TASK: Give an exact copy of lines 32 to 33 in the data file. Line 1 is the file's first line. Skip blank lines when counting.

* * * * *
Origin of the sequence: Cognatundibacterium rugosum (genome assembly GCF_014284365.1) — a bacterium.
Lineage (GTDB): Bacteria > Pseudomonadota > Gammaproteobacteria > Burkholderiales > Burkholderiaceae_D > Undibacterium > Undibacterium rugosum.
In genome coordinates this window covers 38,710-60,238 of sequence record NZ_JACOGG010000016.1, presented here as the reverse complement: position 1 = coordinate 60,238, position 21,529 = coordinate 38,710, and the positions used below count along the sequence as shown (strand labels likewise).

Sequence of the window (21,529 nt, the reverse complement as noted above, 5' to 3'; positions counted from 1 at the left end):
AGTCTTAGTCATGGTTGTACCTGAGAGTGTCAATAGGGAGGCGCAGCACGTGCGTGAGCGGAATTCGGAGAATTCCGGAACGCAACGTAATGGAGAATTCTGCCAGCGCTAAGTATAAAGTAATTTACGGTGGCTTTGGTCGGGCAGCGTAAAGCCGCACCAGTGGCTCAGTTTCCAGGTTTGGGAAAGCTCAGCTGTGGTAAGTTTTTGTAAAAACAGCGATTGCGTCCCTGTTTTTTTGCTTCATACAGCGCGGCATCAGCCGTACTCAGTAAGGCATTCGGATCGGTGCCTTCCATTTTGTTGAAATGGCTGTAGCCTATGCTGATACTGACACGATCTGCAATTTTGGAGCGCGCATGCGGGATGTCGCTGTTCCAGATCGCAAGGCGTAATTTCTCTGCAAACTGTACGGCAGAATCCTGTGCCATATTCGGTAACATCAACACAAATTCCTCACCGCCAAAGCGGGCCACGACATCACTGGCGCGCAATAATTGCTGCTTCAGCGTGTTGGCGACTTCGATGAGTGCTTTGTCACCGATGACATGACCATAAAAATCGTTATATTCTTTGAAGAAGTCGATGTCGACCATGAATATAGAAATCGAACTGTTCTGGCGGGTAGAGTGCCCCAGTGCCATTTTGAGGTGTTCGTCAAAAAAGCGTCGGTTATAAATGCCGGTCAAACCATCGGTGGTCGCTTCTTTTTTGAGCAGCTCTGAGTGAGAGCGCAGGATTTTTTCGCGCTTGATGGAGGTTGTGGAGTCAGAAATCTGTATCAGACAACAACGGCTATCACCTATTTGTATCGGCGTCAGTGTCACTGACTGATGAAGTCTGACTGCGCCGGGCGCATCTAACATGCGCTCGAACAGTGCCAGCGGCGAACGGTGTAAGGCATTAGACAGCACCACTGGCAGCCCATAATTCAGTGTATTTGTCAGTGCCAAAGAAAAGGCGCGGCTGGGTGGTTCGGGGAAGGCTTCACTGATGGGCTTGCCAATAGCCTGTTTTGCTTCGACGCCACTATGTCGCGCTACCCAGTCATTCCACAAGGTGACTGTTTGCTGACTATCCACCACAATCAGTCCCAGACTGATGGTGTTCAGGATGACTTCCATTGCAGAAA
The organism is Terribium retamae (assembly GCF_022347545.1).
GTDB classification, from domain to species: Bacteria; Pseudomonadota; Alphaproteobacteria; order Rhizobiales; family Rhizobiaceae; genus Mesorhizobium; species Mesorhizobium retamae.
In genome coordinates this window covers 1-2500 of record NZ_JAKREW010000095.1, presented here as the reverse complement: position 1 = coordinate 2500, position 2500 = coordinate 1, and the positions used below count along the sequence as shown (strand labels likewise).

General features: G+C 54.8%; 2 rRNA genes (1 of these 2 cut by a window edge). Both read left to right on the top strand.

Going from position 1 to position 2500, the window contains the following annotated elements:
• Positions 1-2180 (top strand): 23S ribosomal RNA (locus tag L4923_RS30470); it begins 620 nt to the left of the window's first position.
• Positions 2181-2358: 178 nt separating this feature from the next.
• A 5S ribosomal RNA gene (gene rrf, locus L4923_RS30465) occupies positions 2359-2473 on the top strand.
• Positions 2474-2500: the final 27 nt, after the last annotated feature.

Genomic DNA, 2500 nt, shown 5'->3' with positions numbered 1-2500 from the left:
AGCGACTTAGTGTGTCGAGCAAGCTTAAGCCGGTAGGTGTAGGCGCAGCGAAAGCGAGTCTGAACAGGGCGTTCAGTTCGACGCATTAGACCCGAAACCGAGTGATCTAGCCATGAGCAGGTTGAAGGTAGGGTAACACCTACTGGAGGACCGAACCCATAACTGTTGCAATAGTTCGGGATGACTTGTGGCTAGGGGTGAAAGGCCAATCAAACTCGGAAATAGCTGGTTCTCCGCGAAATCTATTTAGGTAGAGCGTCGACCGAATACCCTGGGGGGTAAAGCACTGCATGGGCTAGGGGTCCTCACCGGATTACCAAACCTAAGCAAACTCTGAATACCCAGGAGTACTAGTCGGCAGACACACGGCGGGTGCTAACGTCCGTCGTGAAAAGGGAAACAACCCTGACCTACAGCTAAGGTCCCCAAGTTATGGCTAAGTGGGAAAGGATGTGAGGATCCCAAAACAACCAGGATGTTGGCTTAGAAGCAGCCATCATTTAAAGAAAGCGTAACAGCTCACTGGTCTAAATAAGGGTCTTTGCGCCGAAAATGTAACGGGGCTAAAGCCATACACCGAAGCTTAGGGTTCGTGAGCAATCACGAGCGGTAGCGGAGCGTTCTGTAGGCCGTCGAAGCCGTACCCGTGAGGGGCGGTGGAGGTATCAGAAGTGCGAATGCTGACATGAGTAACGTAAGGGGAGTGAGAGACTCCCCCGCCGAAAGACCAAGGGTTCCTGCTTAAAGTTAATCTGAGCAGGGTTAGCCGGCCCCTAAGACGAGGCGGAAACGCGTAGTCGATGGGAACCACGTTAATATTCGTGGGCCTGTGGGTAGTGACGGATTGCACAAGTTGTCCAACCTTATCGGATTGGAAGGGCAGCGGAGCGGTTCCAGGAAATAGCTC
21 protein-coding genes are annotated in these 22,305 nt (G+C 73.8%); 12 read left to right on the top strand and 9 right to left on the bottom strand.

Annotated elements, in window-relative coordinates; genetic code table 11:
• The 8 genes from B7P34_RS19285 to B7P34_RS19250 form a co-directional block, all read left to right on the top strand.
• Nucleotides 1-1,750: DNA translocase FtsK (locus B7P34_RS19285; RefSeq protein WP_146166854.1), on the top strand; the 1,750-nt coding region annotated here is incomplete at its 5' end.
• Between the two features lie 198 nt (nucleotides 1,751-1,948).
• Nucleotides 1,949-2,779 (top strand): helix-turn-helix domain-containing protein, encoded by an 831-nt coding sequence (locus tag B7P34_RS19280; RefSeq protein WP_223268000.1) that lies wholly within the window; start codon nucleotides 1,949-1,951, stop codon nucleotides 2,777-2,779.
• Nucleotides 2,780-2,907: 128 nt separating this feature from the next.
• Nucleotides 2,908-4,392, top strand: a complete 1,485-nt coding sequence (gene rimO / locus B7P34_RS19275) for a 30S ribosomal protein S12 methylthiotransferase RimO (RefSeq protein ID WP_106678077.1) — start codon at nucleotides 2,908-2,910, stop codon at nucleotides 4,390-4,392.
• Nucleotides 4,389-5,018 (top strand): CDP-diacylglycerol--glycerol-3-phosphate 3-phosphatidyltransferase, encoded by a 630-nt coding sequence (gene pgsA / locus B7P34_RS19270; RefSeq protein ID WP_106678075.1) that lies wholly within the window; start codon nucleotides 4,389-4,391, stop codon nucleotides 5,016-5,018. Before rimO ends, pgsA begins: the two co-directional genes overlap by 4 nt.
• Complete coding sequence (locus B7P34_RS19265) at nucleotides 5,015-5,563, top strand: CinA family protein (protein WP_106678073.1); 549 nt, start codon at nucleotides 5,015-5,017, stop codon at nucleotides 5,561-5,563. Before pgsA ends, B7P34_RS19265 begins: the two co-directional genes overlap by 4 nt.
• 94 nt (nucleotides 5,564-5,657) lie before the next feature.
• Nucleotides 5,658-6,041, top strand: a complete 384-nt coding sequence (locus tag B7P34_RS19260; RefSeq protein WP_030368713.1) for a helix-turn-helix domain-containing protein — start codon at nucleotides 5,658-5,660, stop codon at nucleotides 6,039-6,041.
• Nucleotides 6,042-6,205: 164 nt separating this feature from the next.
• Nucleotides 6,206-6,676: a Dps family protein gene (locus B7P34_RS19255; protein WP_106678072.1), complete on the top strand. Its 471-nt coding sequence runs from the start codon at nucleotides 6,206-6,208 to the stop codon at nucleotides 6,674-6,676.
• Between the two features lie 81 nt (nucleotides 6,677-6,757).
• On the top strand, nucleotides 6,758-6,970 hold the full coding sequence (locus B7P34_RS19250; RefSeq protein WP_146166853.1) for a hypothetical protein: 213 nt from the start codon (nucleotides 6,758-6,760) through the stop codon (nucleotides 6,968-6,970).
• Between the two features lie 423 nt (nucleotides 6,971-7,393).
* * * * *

• On the top strand, nucleotides 6,758-6,970 hold the full coding sequence (locus B7P34_RS19250; RefSeq protein WP_146166853.1) for a hypothetical protein: 213 nt from the start codon (nucleotides 6,758-6,760) through the stop codon (nucleotides 6,968-6,970).
• Between the two features lie 423 nt (nucleotides 6,971-7,393).